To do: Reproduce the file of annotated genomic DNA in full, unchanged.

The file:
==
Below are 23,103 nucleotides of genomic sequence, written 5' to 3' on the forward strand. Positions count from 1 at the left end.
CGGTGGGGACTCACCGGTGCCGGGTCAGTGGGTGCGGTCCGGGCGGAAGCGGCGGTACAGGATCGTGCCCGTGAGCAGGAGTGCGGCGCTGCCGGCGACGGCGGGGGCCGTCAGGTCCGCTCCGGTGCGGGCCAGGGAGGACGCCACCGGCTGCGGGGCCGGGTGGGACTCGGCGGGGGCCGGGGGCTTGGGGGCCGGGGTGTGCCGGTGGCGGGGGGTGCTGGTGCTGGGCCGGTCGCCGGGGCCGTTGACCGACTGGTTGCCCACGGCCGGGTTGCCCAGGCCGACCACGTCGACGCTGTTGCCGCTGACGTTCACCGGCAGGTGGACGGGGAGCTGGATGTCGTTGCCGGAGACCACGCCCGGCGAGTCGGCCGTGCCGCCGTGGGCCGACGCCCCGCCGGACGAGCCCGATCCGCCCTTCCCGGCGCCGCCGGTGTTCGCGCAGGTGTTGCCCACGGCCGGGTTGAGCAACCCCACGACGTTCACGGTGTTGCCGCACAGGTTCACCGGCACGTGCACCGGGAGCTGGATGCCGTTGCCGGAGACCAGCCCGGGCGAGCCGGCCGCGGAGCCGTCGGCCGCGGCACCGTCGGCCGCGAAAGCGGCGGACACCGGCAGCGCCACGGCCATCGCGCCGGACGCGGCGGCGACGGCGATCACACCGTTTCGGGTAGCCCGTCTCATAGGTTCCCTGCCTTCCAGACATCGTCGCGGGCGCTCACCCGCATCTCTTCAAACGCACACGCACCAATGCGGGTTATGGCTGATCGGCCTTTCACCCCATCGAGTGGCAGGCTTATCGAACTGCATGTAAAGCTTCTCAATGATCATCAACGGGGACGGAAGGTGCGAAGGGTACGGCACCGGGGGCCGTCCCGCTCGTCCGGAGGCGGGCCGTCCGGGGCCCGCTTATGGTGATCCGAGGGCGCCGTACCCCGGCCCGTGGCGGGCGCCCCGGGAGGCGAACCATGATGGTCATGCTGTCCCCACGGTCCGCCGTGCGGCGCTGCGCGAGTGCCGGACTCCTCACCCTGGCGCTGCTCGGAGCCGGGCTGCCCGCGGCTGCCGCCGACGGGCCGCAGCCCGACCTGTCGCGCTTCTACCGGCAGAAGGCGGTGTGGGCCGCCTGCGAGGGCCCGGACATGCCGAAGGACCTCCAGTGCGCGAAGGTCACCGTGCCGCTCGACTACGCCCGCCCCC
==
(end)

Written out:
Below are 23,103 nucleotides of genomic sequence, written 5' to 3' on the forward strand. Positions count from 1 at the left end.
CGGTGGGGACTCACCGGTGCCGGGTCAGTGGGTGCGGTCCGGGCGGAAGCGGCGGTACAGGATCGTGCCCGTGAGCAGGAGTGCGGCGCTGCCGGCGACGGCGGGGGCCGTCAGGTCCGCTCCGGTGCGGGCCAGGGAGGACGCCACCGGCTGCGGGGCCGGGTGGGACTCGGCGGGGGCCGGGGGCTTGGGGGCCGGGGTGTGCCGGTGGCGGGGGGTGCTGGTGCTGGGCCGGTCGCCGGGGCCGTTGACCGACTGGTTGCCCACGGCCGGGTTGCCCAGGCCGACCACGTCGACGCTGTTGCCGCTGACGTTCACCGGCAGGTGGACGGGGAGCTGGATGTCGTTGCCGGAGACCACGCCCGGCGAGTCGGCCGTGCCGCCGTGGGCCGACGCCCCGCCGGACGAGCCCGATCCGCCCTTCCCGGCGCCGCCGGTGTTCGCGCAGGTGTTGCCCACGGCCGGGTTGAGCAACCCCACGACGTTCACGGTGTTGCCGCACAGGTTCACCGGCACGTGCACCGGGAGCTGGATGCCGTTGCCGGAGACCAGCCCGGGCGAGCCGGCCGCGGAGCCGTCGGCCGCGGCACCGTCGGCCGCGAAAGCGGCGGACACCGGCAGCGCCACGGCCATCGCGCCGGACGCGGCGGCGACGGCGATCACACCGTTTCGGGTAGCCCGTCTCATAGGTTCCCTGCCTTCCAGACATCGTCGCGGGCGCTCACCCGCATCTCTTCAAACGCACACGCACCAATGCGGGTTATGGCTGATCGGCCTTTCACCCCATCGAGTGGCAGGCTTATCGAACTGCATGTAAAGCTTCTCAATGATCATCAACGGGGACGGAAGGTGCGAAGGGTACGGCACCGGGGGCCGTCCCGCTCGTCCGGAGGCGGGCCGTCCGGGGCCCGCTTATGGTGATCCGAGGGCGCCGTACCCCGGCCCGTGGCGGGCGCCCCGGGAGGCGAACCATGATGGTCATGCTGTCCCCACGGTCCGCCGTGCGGCGCTGCGCGAGTGCCGGACTCCTCACCCTGGCGCTGCTCGGAGCCGGGCTGCCCGCGGCTGCCGCCGACGGGCCGCAGCCCGACCTGTCGCGCTTCTACCGGCAGAAGGCGGTGTGGGCCGCCTGCGAGGGCCCGGACATGCCGAAGGACCTCCAGTGCGCGAAGGTCACCGTGCCGCTCGACTACGCCCGCCCCC